According to studies, attending peer support groups gives recovering addicts something to lose. Based on this research, when recovering addicts are fearful of losing friends, health, employment, or personal freedom, they are more likely to stay motivated and maintain their sobriety.[2]

Sober Support Helps With Stress Management in Recovery

Social support is also known to improve one’s ability to manage stress and utilize coping strategies. Whether a person is facing the day-to-day stressors or is coping with the death of a loved one, a peer support community will help to healthily process stress.

Addiction Support Offers Hope for Recovery

Some days in recovery may smooth-sailing, while others may become extremely difficult. However, a support group will offer you hope and guidance when you feel depressed or down. Additionally, sober support groups provide a judgment-free outlet for open communication about any issues you may currently struggle with.

Peer Support Provides You With Role Models in Recovery

In recovery, it’s always good to have individuals to look up to. In other words, peer support groups can provide you with role models who have recovered from addiction. These individuals may provide wisdom, advice, and encouragement at times when you need it the most. Oftentimes, you can learn helpful recovery coping skills from your support group role models. Additionally, seeing that other people can recover from addiction will motivate you to continue on your own path of sobriety and recovery.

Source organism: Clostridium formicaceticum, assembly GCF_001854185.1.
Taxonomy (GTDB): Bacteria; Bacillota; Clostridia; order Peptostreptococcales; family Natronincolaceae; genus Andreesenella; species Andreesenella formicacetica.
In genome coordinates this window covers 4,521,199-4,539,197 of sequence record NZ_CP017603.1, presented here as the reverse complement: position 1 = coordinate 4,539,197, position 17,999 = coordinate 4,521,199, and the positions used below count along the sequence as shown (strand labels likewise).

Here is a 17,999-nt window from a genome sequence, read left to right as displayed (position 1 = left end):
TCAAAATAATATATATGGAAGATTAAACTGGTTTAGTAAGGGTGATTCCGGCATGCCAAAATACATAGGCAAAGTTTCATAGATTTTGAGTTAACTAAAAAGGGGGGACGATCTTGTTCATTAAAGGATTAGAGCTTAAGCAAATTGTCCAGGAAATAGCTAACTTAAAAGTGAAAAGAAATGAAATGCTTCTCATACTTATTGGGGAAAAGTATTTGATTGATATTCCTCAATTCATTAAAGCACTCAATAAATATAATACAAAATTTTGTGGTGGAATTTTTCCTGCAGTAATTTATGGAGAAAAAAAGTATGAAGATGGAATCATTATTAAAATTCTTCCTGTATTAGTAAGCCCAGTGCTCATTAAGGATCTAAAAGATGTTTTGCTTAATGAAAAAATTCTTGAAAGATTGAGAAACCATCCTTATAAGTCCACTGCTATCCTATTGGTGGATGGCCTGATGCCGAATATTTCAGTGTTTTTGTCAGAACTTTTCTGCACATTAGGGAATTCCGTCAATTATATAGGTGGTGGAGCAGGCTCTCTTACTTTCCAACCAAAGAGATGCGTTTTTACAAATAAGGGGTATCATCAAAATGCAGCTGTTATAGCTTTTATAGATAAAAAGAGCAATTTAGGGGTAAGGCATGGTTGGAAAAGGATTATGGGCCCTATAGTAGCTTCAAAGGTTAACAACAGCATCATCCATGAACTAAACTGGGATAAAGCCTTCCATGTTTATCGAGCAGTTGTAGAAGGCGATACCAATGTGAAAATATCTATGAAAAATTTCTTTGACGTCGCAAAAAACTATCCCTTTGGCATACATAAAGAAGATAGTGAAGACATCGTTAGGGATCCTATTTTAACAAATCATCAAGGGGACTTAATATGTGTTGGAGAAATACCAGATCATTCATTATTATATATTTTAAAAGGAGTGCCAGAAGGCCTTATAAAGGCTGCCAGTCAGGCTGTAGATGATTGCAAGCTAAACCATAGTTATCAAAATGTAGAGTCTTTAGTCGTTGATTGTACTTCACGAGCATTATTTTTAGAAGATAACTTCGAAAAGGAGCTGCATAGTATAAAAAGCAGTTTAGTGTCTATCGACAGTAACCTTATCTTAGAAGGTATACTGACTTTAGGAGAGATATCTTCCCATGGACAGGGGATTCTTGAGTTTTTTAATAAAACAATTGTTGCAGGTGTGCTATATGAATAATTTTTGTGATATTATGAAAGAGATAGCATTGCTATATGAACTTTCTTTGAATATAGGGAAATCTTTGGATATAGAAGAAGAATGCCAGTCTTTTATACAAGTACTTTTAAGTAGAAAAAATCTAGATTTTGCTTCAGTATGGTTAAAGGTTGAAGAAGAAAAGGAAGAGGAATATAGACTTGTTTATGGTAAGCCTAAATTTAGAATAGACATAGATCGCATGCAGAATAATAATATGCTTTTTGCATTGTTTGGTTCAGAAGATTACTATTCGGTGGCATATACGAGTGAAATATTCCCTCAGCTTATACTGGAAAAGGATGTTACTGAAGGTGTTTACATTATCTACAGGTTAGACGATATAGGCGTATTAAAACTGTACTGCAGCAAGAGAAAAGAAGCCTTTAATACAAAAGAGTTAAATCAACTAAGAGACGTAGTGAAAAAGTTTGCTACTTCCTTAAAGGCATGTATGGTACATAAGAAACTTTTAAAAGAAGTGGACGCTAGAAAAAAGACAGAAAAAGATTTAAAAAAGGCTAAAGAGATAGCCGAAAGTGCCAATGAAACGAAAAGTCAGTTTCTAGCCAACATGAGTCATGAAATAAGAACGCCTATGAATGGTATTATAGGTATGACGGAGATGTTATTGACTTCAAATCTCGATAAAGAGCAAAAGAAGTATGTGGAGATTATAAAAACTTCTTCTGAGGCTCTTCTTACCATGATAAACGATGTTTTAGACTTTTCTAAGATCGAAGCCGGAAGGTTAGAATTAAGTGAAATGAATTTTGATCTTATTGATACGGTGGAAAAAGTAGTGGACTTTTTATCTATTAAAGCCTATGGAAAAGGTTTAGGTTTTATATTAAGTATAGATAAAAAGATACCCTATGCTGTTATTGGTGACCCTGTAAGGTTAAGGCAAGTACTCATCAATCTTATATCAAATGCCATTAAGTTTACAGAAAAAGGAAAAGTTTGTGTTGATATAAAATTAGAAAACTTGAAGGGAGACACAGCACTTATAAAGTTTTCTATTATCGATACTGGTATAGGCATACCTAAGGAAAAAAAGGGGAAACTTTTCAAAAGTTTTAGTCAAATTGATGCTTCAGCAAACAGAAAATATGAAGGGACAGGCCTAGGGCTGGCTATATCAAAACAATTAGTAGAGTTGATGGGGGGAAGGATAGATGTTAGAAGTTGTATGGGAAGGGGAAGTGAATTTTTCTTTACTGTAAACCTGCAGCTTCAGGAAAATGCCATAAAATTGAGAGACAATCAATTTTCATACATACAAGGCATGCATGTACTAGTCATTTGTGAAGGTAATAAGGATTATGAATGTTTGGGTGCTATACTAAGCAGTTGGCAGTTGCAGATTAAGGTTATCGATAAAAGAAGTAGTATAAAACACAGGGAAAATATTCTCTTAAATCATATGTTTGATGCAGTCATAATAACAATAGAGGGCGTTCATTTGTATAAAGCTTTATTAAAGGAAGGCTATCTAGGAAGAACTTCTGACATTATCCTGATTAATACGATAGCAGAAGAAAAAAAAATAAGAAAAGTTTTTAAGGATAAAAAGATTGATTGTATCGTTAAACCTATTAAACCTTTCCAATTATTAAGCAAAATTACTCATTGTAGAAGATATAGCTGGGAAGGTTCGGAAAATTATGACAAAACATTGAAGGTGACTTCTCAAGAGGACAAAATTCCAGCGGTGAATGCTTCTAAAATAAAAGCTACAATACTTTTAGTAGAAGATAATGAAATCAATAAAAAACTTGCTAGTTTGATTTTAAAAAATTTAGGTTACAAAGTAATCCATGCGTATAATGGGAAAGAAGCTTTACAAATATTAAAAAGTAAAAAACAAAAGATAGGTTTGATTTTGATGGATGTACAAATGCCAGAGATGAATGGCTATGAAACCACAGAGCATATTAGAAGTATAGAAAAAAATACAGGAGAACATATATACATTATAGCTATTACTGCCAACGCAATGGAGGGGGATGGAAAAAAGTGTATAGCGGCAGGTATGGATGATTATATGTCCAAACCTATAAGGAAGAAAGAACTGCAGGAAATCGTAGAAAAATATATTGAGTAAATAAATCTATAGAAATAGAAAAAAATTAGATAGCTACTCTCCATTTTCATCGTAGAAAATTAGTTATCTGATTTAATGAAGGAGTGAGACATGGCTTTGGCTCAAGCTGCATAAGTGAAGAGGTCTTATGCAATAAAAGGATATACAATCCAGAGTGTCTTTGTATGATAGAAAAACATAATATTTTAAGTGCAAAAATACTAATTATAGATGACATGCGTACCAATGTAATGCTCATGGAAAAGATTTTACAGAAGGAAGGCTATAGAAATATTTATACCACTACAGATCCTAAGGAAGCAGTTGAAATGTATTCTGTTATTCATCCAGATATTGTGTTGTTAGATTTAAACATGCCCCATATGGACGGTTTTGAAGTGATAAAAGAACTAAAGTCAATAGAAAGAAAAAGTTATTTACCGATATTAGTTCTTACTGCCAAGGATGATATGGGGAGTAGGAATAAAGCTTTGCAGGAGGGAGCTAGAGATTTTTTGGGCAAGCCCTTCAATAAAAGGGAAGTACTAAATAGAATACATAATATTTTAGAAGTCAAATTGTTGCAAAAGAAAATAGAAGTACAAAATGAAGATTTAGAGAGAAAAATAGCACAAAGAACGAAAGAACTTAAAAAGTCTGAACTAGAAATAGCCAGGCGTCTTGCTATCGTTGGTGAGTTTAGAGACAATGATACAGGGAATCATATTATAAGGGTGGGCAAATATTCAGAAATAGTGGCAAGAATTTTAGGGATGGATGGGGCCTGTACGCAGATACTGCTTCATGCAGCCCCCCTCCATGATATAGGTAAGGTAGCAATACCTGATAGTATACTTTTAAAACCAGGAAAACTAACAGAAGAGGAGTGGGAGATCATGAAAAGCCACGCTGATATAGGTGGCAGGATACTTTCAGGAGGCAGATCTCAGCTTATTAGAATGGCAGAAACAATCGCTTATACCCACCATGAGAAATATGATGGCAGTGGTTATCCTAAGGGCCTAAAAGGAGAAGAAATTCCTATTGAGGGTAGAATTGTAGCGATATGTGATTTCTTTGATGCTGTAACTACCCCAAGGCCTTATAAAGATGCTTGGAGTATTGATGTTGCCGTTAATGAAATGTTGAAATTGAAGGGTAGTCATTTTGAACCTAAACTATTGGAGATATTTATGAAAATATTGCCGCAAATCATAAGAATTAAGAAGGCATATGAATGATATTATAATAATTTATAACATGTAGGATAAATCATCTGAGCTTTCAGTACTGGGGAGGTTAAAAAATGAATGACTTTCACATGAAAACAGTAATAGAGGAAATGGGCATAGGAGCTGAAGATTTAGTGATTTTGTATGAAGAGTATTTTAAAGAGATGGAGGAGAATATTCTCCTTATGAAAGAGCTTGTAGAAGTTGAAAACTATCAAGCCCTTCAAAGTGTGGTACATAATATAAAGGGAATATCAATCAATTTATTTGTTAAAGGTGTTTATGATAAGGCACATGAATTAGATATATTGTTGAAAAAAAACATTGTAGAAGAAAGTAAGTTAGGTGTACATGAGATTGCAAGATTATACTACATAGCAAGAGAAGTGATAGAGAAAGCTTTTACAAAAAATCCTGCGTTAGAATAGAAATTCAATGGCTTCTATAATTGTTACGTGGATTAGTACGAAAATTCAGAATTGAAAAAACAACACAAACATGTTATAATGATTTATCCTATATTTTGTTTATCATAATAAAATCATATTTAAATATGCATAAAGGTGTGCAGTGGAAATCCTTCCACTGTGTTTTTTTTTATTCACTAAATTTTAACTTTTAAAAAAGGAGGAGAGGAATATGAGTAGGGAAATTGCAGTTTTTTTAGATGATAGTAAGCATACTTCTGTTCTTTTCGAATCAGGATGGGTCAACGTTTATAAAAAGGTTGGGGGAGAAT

Peer Support Reduces Your Risk of Relapse

People who attempt to get sober in isolation are more likely to relapse than individuals with a strong support system. One study found a significant reduction of relapse in patients who participated in a peer support program. Also, the same study found that a community program focused on self-determination has a significant and positive impact on recovery from addiction.[3]

Attend Addiction Treatment in West Palm Beach Today

If you or a loved one have found yourself struggling with the effects of addiction and substance abuse, it may be time to find professional help. CWC Recovery understands what it’s like to be in the depths of addiction, and, therefore, we treat each client with care, support, and respect. We emphasize the importance of peer support in addiction recovery, providing our patients with a solid support system to fall back on after completing treatment.

Contact us today for more information on how to get started with an addiction treatment program in West Palm Beach today.

References:

  1. https://pubmed.ncbi.nlm.nih.gov/27729825/
  2. https://www.ncbi.nlm.nih.gov/pmc/articles/PMC1852519/
  3. https://www.ncbi.nlm.nih.gov/pubmed/18844242

Medically Reviewed: December 10, 2020

Dr Ashley

Medical Reviewer | CWC Recovery Staff

Clinical Team

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All of the information on this page has been reviewed and verified by a certified addiction professional.

Content on this page has been reviewed by CWC Medical Staff for accuracy.


All of the information on this page has been reviewed and verified by a certified addiction professional.